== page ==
In mathematics, a finite field or Galois field (so-named in honor of Évariste Galois) is a field that contains a finite number of elements. As with any field, a finite field is a set on which the operations of multiplication, addition, subtraction and division are defined and satisfy certain basic rules. The most common examples of finite fields are given by the integers mod when is a prime number. The ''order'' of a finite field is its number of elements, which is either a prime number or a prime power. For every prime number and every positive integer there are fields of order p^k, all of which are isomorphic. Finite fields are fundamental in a number of areas of mathematics and computer science, including number theory, algebraic geometry, Galois theory, finite geometry, cryptography and coding theory. Properties A finite field is a finite set which is a field; this means that multiplication, addition, subtraction and division (excluding division by zero ...
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MinHash
In computer science and data mining, MinHash (or the min-wise independent permutations locality sensitive hashing scheme) is a technique for quickly estimating how Similarity measure, similar two sets are. The scheme was invented by , and initially used in the AltaVista search engine to detect duplicate web pages and eliminate them from search results.. It has also been applied in large-scale Cluster analysis, clustering problems, such as document clustering, clustering documents by the similarity of their sets of words.. Jaccard similarity and minimum hash values The Jaccard index, Jaccard similarity coefficient is a commonly used indicator of the similarity between two sets. Let be a set and and be subsets of , then the Jaccard index is defined to be the ratio of the number of elements of their intersection (set theory), intersection and the number of elements of their union (set theory), union: : J(A,B) = . This value is 0 when the two sets are Disjoint sets, disjoint, 1 when ...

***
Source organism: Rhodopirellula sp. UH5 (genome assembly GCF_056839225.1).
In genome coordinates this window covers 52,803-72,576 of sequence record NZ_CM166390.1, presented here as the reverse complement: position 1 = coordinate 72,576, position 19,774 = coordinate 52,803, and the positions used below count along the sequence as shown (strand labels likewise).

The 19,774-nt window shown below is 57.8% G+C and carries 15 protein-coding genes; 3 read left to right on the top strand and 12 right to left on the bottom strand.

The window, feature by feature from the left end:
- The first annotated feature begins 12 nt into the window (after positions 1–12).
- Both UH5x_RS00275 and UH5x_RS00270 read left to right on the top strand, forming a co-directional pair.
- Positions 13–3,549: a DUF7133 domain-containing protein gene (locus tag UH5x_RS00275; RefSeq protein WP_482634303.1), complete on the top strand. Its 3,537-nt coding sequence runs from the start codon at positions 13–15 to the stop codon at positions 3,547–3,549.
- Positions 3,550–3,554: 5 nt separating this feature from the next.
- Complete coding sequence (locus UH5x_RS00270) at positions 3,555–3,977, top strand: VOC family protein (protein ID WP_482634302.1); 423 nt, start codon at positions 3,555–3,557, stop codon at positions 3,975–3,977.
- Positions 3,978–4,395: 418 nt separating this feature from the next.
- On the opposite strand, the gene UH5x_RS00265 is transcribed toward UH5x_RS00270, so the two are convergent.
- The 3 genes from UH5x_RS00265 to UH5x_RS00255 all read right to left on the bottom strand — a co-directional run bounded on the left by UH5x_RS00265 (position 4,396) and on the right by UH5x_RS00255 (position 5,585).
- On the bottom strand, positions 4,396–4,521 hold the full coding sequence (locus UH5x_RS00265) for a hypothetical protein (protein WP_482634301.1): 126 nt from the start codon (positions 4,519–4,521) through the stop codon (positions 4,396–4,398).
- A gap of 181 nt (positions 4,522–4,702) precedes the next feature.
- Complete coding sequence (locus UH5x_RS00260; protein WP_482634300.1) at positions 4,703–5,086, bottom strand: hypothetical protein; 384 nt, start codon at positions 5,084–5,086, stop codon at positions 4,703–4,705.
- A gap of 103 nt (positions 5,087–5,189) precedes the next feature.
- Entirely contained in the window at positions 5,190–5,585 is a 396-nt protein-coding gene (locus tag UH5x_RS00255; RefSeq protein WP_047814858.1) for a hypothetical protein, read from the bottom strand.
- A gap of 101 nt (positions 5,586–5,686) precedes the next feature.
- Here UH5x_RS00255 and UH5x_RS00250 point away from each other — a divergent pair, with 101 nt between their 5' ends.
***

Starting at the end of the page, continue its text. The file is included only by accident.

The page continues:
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Free-software
Free software or libre software is computer software distributed under terms that allow users to run the software for any purpose as well as to study, change, and distribute it and any adapted versions. Free software is a matter of liberty, not price; all users are legally free to do what they want with their copies of a free software (including profiting from them) regardless of how much is paid to obtain the program.Selling Free Software
(gnu.org)
Computer programs are deemed "free" if they give end-users (not just the developer) ultimate control over the software and, subsequently, over their devices. The right to study and modify a computer program entails that